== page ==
Insulated from outside competition with most of the equivalent U.S. tech firms banned in China, Chinese tech firms have been able to cement their dominant position from within the Great Firewall of China and have become extremely rich and powerful in the process.
And in some ways, that power may have gotten to the heads of some these tech firms’ larger-than-life founders, none more so than Alibaba’s highly outspoken co-founder Jack Ma.
Ma has always been a low-key critic of the Chinese Communist Party, but that element was found sorely lacking when he made some scathing comments about the Chinese financial sector at a conference in Shanghai in September.
The comments were the last straw on the camel’s back and Beijing came down hard on Alibaba, to remind Chinese tech giants which side their steamed buns were basted on.
Ma hasn’t been seen publicly since.
And while tweets from Tesla CEO Elon Musk can often see stock of the electric vehicle maker rise and fall, the consequences of comments by Chinese CEOs can have more serious implications for their companies.
Investors are already spooked, with Alibaba’s share price down by over 25% since October, soon after Ma made the comments.
At stake are billions of dollars of foreign investment in not just Alibaba, but a string of other Chinese companies.
Foreigners can buy stocks in Chinese firms through complex offshore legal structures that Beijing has never fully endorsed, but has not clamed down on either for over two decades.
That level of risk may ultimately prove too much for some investors, especially since last month China’s State Administration for Market Regulation fined Alibaba and another tech giant Tencent (+1.86%) which owns the super app WeChat, for not seeking approvals for past acquisitions.
A sustained regulatory onslaught could raise doubts about the viability of the complex foreign-ownership arrangements that Chinese companies have used for years to allow foreign investors in.
Beijing may have built the Great Firewall, but it’s foreign investors who may end up paying for it.
3. Some Companies Are Betting Big on Bitcoin, Good for Them
For many CEOs of America’s biggest firms, getting included on the S&P 500 is a hallmark of achievement.
But getting included in the prestigious index of America’s largest firms is only the first step in an ongoing battle to keep their stock relevant to the investing public.
So when business software maker MicroStrategy (-8.39%) , whose shares had been languishing for years, saw its stock price rally when it was revealed that a significant amount of its assets were invested in Bitcoin, more than a handful other CEOs and their CFOs took note.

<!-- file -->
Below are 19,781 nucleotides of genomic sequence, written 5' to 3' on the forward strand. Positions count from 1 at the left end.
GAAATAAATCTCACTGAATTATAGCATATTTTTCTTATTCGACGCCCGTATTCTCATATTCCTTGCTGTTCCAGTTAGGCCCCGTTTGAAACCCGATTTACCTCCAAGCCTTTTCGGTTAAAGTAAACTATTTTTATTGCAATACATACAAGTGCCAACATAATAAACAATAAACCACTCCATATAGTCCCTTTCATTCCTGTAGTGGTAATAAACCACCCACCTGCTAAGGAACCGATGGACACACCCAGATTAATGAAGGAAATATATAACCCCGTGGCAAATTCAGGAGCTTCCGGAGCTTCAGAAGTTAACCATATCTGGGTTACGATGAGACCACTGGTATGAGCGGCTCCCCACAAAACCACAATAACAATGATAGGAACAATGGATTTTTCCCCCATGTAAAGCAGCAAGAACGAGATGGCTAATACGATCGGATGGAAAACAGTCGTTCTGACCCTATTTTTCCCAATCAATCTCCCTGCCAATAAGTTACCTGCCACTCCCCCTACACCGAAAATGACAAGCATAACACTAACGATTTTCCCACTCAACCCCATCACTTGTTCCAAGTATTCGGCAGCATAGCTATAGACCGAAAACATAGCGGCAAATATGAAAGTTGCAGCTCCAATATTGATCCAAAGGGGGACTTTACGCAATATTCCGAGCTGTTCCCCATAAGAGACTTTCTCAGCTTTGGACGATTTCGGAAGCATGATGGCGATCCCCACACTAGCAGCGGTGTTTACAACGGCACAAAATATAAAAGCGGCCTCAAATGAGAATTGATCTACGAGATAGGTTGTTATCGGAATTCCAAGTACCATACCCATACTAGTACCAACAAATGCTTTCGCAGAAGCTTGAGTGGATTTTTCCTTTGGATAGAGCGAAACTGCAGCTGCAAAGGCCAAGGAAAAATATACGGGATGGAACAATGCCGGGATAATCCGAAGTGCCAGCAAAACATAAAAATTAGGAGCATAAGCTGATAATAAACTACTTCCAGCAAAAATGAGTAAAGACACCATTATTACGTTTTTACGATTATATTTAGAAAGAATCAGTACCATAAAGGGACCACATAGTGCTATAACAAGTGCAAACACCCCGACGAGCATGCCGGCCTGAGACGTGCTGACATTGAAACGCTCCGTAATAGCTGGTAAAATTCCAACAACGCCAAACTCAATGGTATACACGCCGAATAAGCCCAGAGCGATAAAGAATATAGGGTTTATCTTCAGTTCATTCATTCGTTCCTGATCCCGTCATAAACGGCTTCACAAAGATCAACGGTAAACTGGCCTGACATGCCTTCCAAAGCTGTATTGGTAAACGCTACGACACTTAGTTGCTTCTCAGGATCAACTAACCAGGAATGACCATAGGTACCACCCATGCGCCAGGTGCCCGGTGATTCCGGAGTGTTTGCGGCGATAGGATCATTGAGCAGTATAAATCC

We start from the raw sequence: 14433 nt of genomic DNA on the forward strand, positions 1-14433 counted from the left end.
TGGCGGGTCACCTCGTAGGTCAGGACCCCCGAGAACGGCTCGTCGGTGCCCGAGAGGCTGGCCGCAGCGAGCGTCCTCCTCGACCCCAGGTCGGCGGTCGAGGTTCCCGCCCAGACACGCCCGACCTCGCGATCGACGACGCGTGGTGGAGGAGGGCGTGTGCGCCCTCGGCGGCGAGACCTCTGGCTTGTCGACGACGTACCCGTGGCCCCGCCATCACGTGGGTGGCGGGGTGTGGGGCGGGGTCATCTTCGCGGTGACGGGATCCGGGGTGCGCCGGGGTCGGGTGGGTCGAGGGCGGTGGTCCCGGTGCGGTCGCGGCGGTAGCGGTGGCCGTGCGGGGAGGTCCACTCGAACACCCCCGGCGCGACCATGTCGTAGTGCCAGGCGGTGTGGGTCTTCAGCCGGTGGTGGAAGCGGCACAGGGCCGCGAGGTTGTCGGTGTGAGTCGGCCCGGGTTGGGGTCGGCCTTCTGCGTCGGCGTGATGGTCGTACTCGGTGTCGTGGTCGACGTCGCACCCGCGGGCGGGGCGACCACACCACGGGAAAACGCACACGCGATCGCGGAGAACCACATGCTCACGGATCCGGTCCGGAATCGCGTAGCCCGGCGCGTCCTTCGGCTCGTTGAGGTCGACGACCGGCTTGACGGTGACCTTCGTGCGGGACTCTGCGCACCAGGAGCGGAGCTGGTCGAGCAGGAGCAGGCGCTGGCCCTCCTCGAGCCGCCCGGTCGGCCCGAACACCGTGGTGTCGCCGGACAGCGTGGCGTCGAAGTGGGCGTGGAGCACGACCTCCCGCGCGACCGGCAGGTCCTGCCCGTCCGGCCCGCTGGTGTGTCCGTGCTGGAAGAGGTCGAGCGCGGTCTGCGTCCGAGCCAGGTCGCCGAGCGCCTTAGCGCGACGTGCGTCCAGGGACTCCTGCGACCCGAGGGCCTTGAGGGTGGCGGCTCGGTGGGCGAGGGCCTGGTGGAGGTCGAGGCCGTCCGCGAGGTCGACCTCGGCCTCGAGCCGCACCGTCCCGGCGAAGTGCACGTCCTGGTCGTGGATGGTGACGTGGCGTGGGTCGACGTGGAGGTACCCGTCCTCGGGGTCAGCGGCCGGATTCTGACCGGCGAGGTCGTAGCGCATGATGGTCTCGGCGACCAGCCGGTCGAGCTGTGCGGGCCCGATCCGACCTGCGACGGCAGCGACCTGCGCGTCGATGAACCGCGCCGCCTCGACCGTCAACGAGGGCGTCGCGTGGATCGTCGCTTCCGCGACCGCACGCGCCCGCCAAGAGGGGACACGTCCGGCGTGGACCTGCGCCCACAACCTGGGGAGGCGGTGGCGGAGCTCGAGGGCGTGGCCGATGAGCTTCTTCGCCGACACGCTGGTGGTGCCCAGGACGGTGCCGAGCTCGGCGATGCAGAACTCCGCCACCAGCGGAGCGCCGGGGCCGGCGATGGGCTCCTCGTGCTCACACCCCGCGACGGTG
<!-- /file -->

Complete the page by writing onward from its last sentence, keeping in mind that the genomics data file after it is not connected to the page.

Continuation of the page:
And while CFOs are more naturally risk averse, a growing number are said to be studying the possibility of investing in Bitcoin in more than just an academic sense.
Yet CFOs who are willing to bet their treasure on Bitcoin were in for a stomach-churning ride as the bellwether cryptocurrency sunk more than 25% on a given Sunday.
Burning a hole that size in any corporate rainy-day fund would not just be career-ending, it could wipe out the firm altogether.
But a 300% rally in Bitcoin has proved to be a siren call too alluring for some firms to ignore.
And last year, Square (-2.217%) , headed by longtime cryptocurrency advocate Jack Dorsey, announced that it had converted as much as US$50 million of its total assets as of the second quarter of 2020 into Bitcoin.
For companies whose stocks have been drifting rudderless, a bet on Bitcoin could potentially reflate their fortunes.
And even companies which are doing well seem to be driven to at least consider an allocation into Bitcoin, as revealed when Tesla’s Elon Musk openly inquired on Twitter about converting “large transactions” of the electric vehicle maker’s balance sheet into Bitcoin.
But there may be some method to the madness.
For a company whose fortunes have been languishing for a while, Bitcoin may help to attract investor interest towards a speculative bet on that firm as a proxy play for Bitcoin, regardless of what happens next.
And for firms that are already enjoying a healthy rally in their stock prices, the risks of a pullback in Bitcoin aren’t as severe, because their fortunes aren’t entirely tied to the cryptocurrency.
Either way, CFOs may be lured by the talk of an incoming Biden administration undermining dollar strength and at least consider a punt on Bitcoin, and if not, their CEOs may spur them to roll the dice anyway.
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Jan 18, 2021